September 7, 2021 By Databand 6 min read

The time that it takes to detect problems within your Airflow tasks is a major problem. There’s one big reason for that. You didn’t write every DAG. It’s hard to find a scalable way to make your platform maintainable when there are hundreds of pipelines written in logic you might not understand without proper documentation. If you don’t understand how the pipelines function, then you cannot find a way to track & alert on important data quality and pipeline issues. That’s a huge problem.

While this can sound like a hopeless situation, it’s not—it’s just a challenging one. Let’s simplify this challenge into the three moving pieces:

  1. Collect all the Operator objects
  2. Collect execution metadata
  3. Set up alerting and monitoring dashboard based on the aforementioned metadata

There are a lot of different ways you can tackle these problems. You can spin up your own solution using open source tools and code, or you can use a managed solution that will centralize your metadata, monitoring, and alerting for you.

But for this article, you’ll learn how to use Airflow’s cluster policies and task callbacks to achieve 1 and 2, and you’ll have a way to monitor:

  • Tasks’ durations
  • Tasks’ status
  • The data quality of the dataset your tasks are interacting with

As for #3, we’ll tackle that in a different article.

Wrapping your operators with Airflow cluster policies

Where to start? Your first thought might be to create some wrapping Operators objects or decorators to add to the current Operators the teams are using, but implementing your solution to every single operator can take a lot of time for a large organization.

Luckily, Airflow provides a solution just for that—cluster policies let you manipulate the DAGs and Operators in different phases by adding a policy to airflow setup. Airflow exposes 3 policies, each is a function that airflow will load and call at different phases:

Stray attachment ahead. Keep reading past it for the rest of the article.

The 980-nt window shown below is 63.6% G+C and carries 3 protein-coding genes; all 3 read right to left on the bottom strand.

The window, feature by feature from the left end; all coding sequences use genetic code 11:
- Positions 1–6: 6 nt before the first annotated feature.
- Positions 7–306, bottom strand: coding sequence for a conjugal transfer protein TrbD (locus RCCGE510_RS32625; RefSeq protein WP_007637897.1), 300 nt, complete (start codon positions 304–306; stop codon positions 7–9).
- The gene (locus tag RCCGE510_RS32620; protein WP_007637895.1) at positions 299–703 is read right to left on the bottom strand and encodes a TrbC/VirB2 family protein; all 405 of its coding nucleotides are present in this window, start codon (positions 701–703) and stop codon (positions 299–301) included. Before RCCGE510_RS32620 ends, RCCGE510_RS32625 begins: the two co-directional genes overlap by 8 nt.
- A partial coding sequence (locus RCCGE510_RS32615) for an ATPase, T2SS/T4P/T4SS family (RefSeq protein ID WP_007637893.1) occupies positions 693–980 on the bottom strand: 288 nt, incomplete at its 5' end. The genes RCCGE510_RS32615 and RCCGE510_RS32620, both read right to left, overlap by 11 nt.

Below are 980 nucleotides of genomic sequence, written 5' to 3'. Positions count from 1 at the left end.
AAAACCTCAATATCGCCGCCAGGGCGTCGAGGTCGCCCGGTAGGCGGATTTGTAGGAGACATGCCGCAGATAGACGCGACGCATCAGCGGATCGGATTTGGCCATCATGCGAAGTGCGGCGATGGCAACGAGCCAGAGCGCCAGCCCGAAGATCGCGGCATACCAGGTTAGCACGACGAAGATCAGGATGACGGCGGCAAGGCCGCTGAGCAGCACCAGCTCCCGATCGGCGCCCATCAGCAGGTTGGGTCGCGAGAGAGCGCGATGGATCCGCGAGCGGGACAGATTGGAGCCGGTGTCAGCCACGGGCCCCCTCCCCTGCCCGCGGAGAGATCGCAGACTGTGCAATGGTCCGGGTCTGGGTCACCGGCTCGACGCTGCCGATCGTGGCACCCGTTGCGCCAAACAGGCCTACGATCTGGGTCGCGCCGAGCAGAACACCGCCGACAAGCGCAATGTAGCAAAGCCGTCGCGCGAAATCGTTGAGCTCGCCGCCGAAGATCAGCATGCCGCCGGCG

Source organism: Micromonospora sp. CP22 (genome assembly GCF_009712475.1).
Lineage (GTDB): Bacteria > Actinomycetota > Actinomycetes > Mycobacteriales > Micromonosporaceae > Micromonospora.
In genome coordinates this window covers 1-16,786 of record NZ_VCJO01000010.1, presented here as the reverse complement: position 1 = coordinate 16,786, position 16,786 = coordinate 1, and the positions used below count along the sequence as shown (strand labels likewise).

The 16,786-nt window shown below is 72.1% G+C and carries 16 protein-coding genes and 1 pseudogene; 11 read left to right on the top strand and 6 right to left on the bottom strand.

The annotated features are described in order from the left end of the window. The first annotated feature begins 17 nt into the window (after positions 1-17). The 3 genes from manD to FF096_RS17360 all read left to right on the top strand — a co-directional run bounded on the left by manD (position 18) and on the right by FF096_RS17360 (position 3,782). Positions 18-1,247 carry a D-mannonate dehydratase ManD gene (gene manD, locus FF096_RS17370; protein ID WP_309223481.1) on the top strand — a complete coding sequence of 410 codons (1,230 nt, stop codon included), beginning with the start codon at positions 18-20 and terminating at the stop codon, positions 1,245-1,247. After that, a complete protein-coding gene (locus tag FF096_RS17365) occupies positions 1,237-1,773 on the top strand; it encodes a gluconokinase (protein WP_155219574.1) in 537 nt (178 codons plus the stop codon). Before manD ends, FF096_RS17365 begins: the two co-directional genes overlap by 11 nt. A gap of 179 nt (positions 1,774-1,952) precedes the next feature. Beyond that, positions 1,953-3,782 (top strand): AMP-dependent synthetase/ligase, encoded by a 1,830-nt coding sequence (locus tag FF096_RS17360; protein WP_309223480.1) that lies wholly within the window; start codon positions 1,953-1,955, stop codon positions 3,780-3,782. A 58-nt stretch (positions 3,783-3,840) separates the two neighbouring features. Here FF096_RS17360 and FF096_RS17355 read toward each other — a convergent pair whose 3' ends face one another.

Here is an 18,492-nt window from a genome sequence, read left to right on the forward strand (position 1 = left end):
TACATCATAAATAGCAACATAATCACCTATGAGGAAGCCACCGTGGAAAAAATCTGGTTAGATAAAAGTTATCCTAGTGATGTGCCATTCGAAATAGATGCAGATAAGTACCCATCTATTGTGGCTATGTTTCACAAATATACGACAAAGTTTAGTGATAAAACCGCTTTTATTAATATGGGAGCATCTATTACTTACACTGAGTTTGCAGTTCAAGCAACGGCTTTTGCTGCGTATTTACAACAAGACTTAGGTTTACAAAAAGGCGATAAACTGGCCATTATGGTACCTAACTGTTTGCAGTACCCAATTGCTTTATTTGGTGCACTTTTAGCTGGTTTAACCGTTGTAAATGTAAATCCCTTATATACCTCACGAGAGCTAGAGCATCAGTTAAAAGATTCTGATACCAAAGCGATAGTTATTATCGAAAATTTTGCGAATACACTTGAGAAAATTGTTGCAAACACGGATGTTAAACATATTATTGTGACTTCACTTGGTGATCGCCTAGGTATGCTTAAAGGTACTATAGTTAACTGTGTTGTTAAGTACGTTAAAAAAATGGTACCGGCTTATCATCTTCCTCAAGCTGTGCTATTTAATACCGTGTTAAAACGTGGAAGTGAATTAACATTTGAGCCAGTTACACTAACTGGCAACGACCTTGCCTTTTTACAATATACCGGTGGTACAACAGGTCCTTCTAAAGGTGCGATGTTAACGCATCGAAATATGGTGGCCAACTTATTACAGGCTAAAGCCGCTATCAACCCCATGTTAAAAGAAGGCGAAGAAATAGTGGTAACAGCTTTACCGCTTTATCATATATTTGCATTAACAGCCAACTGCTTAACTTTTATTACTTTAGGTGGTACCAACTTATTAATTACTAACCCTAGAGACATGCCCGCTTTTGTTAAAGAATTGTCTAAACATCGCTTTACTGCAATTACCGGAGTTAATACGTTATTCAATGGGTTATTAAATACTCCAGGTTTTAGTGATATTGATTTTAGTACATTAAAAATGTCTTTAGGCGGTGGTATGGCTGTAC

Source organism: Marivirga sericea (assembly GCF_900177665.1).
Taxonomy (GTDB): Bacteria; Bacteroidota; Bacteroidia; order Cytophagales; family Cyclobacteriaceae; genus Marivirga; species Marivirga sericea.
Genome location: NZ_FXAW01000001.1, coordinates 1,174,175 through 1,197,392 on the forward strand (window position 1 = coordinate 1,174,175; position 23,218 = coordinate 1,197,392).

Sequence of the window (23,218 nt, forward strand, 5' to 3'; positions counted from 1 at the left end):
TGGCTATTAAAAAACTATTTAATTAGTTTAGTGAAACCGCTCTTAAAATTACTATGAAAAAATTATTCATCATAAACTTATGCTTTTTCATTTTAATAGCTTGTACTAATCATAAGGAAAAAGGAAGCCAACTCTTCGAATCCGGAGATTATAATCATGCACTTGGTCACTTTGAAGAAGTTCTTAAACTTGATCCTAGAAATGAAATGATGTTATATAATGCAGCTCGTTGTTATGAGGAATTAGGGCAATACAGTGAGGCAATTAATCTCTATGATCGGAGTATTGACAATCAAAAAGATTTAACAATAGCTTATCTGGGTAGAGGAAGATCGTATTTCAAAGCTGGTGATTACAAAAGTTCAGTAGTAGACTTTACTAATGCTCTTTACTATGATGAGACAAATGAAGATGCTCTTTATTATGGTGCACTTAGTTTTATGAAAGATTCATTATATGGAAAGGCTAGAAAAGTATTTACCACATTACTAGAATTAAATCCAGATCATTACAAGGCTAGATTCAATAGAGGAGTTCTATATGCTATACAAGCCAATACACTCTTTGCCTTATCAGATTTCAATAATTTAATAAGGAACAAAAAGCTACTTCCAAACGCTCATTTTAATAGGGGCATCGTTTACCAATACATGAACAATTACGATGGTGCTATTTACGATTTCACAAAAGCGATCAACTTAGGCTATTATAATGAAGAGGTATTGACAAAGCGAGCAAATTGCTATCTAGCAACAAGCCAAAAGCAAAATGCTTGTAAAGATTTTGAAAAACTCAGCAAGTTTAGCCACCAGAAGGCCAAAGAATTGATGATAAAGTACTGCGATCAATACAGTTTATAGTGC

• task_policy: Will be called for any Operator on load time.
  • dag_policy: Will be called for any DAG on load time.
  • task_instance_mutation_hook: Will be called for any TaskInstance, right before task execution.

For our case, any of the policies can be a great candidate for implementation so we will come back for that soon.

Collecting event metadata with Airflow task callbacks

The second problem you need to solve is: how can you catch different events to report on?

There are two routes you can go to do this.

The first option is pretty straightforward; you can wrap the execute method of your tasks and add the new functionality relative to the original execute. Here’s an example of how you could do that:

from contextlib import contextmanager from airflow.models import BaseOperator from pendulum import now @contextmanager def time_task_duration(context): start_time = now() try: yield finally: period = now() - start_time print(f"task duration {period.in_words()}") def execute_wrapper(func, context_manager): def inner(context): with context_manager(context): return func(context) return inner def task_policy(task: BaseOperator): task.execute = execute_wrapper(task.execute, time_task_duration)

In the above example, we are using task policy to enforce wrapping all our Airflow Tasks with our time_task_duraiton logger. task_policy is the function airflow is looking for to wrap every Operator with, and task_time_duration is in charge of calculating the task’s duration. Implementing this will make it possible to track the task duration.

The other option is to use the Airflow task callbacks. I’m talking about callback functions that airflow calls for different events in the task instance run process.

A solution that doesn’t use the task callbacks, like the one above, might suffice for your needs, but I’d argue for many circumstances it’s not the best move. If you want to build a more maintainable, reliable, and scalable data platform, using the Airflow task callbacks is the ideal solution.